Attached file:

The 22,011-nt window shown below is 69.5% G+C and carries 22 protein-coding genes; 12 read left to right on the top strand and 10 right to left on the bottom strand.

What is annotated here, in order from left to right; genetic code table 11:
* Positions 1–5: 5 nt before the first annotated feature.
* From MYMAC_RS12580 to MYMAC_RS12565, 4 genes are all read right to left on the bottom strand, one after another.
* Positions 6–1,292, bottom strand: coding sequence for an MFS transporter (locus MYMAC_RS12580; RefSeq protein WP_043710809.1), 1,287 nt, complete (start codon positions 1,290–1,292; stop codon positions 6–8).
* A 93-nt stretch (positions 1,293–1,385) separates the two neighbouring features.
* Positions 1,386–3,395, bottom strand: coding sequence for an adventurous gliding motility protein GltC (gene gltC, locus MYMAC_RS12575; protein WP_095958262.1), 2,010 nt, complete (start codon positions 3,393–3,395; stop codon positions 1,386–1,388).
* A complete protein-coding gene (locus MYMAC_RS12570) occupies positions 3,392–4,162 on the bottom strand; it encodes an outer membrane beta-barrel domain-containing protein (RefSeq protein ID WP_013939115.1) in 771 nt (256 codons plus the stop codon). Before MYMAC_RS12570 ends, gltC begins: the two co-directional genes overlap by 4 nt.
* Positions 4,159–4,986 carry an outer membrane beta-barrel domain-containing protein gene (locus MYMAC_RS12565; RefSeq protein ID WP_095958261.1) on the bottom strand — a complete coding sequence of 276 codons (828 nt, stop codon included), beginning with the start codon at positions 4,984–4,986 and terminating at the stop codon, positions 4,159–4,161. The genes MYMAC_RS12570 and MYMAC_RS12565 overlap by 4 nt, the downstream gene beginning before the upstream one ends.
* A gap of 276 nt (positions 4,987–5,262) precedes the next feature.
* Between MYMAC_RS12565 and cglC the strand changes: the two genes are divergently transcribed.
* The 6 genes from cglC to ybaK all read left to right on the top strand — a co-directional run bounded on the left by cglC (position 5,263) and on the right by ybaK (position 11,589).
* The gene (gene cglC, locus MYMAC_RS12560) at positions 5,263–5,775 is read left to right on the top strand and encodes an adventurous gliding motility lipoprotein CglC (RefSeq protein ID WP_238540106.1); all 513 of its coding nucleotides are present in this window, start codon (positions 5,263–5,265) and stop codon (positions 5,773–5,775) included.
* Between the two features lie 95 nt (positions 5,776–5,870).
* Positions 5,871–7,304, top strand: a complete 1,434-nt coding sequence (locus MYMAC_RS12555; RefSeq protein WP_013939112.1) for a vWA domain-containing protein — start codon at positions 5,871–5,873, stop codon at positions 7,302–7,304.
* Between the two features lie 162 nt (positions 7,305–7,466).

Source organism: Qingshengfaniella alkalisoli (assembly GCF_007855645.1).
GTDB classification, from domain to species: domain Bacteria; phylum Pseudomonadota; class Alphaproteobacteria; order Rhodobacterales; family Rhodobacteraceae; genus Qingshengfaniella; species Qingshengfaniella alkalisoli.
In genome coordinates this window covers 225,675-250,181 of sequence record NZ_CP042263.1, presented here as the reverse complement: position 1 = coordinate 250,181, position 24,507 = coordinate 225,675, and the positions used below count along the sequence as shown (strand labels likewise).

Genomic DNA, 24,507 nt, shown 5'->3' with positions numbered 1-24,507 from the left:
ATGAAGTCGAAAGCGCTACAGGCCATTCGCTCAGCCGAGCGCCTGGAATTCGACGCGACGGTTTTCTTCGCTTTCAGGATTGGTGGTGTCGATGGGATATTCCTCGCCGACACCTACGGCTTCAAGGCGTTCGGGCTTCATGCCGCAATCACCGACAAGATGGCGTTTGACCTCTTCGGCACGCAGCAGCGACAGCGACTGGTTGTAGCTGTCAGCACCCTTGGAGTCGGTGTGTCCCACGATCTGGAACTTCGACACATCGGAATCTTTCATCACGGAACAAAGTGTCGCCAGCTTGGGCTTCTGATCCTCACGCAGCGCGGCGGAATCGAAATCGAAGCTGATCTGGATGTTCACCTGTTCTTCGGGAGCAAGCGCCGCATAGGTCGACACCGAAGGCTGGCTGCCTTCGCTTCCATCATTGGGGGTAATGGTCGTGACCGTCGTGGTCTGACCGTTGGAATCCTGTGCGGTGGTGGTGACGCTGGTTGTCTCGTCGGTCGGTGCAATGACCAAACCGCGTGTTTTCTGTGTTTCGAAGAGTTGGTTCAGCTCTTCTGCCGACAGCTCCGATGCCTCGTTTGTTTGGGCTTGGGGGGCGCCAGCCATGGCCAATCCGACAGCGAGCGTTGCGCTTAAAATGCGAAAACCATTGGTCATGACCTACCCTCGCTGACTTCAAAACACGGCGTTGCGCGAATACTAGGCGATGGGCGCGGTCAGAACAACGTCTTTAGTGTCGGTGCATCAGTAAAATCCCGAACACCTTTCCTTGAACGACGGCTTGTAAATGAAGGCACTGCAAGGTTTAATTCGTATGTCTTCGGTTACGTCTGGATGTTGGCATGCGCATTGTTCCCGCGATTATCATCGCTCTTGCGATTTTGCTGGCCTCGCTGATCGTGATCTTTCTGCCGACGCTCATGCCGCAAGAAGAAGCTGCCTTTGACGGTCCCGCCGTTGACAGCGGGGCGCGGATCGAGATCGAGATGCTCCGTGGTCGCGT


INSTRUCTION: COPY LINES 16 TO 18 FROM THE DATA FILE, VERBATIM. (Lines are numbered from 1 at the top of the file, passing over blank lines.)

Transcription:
* Between the two features lie 162 nt (positions 7,305–7,466).

Source organism: Qingshengfaniella alkalisoli (assembly GCF_007855645.1).
GTDB classification, from domain to species: domain Bacteria; phylum Pseudomonadota; class Alphaproteobacteria; order Rhodobacterales; family Rhodobacteraceae; genus Qingshengfaniella; species Qingshengfaniella alkalisoli.